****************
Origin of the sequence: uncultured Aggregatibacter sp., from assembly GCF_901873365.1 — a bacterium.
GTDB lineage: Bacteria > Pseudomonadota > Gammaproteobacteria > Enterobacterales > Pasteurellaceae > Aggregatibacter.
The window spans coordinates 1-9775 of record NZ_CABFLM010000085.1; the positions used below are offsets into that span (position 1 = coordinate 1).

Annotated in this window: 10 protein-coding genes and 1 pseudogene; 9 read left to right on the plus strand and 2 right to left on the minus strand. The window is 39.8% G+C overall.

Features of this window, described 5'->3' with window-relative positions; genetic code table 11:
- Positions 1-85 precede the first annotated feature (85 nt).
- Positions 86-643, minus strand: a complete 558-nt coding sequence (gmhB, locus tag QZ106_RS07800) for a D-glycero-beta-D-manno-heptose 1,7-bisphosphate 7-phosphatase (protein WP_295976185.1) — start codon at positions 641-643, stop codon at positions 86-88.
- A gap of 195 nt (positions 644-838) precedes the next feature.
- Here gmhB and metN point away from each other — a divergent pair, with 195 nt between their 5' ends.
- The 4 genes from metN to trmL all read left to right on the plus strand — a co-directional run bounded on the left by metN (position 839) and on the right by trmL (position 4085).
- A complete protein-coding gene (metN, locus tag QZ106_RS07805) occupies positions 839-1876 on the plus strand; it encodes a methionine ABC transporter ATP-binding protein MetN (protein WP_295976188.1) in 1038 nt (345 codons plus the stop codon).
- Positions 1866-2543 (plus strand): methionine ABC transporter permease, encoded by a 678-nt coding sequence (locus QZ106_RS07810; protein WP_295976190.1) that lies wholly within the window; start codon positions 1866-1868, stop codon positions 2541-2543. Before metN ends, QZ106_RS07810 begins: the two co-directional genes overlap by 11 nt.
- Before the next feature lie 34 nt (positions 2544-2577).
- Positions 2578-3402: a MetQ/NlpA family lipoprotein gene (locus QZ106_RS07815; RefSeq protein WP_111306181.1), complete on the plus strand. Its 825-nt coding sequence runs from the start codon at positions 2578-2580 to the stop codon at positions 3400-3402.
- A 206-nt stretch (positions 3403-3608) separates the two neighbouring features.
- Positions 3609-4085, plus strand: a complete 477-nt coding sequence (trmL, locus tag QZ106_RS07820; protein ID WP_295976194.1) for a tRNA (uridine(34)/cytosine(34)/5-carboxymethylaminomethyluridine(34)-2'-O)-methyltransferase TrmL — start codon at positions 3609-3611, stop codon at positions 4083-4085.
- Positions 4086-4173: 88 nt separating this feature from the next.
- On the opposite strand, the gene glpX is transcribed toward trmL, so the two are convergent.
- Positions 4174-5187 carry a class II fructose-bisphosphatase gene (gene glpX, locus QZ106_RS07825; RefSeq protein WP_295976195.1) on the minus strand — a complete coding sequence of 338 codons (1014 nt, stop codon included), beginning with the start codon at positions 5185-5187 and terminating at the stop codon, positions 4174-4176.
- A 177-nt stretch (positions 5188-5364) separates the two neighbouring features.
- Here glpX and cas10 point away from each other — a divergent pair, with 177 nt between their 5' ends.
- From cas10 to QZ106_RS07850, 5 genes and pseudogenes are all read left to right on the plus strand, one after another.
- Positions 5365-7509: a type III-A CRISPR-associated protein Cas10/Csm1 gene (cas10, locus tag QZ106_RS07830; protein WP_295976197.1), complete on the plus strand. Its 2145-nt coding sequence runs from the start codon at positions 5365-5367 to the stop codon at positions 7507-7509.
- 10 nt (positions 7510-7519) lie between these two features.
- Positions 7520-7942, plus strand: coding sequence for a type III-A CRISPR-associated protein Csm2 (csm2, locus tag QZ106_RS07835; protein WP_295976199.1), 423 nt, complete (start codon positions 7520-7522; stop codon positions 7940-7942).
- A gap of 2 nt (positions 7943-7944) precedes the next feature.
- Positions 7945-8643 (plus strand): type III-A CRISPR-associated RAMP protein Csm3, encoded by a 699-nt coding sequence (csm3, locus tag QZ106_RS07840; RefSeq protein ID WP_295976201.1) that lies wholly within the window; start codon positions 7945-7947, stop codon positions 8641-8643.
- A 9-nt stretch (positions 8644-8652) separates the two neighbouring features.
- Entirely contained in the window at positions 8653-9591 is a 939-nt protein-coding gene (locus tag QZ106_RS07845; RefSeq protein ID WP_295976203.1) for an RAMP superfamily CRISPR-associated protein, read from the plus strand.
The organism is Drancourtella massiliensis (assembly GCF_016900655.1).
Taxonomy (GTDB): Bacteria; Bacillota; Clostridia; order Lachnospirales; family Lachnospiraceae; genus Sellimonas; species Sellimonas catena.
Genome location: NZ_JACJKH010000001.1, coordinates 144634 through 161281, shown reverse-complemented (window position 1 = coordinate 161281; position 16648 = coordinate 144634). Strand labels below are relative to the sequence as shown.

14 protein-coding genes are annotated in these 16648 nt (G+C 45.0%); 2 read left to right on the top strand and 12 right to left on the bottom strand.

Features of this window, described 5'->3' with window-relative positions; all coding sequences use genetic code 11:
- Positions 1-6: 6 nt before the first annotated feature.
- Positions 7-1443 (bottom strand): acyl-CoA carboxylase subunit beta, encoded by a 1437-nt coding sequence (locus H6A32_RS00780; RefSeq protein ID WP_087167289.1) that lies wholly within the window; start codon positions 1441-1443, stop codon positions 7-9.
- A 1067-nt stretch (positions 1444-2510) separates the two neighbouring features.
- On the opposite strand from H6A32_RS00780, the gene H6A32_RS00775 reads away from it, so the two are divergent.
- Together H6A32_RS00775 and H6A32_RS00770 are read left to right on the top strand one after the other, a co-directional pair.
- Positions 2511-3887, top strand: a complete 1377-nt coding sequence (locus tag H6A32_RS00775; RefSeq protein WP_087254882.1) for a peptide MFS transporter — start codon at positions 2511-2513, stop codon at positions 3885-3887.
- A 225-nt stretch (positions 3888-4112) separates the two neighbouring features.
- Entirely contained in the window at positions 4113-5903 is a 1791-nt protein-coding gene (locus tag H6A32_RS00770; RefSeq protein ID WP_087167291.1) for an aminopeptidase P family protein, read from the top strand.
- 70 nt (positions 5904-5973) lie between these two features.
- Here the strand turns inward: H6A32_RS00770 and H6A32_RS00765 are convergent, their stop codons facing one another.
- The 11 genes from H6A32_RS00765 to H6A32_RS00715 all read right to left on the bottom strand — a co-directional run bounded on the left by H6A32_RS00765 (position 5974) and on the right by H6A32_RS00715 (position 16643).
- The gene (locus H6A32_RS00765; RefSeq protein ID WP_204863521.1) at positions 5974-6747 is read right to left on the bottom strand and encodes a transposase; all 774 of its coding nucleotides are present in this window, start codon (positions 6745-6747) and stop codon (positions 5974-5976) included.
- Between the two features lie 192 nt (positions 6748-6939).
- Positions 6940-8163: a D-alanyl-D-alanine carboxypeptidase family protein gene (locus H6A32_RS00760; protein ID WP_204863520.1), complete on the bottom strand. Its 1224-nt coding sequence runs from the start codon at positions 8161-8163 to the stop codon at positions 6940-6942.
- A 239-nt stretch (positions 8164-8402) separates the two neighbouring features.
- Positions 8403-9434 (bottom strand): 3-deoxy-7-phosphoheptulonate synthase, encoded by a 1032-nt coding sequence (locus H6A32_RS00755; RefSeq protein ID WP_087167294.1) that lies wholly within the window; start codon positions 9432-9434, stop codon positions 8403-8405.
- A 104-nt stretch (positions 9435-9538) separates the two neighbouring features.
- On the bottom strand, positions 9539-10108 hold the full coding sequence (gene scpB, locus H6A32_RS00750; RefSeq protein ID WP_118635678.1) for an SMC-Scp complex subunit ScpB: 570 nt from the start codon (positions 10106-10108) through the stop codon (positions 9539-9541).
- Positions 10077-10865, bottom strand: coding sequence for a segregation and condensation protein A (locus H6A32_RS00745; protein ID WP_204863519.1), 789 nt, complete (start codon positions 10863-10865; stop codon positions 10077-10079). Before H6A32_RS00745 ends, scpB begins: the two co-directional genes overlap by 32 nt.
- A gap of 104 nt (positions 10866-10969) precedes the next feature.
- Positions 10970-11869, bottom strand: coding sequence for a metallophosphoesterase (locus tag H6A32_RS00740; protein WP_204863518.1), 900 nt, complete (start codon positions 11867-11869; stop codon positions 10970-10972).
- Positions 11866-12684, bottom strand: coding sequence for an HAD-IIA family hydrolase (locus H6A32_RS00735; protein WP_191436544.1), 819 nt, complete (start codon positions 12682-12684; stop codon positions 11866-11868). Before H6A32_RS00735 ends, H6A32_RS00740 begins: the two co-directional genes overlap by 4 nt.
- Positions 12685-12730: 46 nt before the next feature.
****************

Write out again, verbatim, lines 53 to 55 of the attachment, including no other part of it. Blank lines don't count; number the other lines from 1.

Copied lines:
- Positions 10077-10865, bottom strand: coding sequence for a segregation and condensation protein A (locus H6A32_RS00745; protein ID WP_204863519.1), 789 nt, complete (start codon positions 10863-10865; stop codon positions 10077-10079). Before H6A32_RS00745 ends, scpB begins: the two co-directional genes overlap by 32 nt.
- A gap of 104 nt (positions 10866-10969) precedes the next feature.
- Positions 10970-11869, bottom strand: coding sequence for a metallophosphoesterase (locus tag H6A32_RS00740; protein WP_204863518.1), 900 nt, complete (start codon positions 11867-11869; stop codon positions 10970-10972).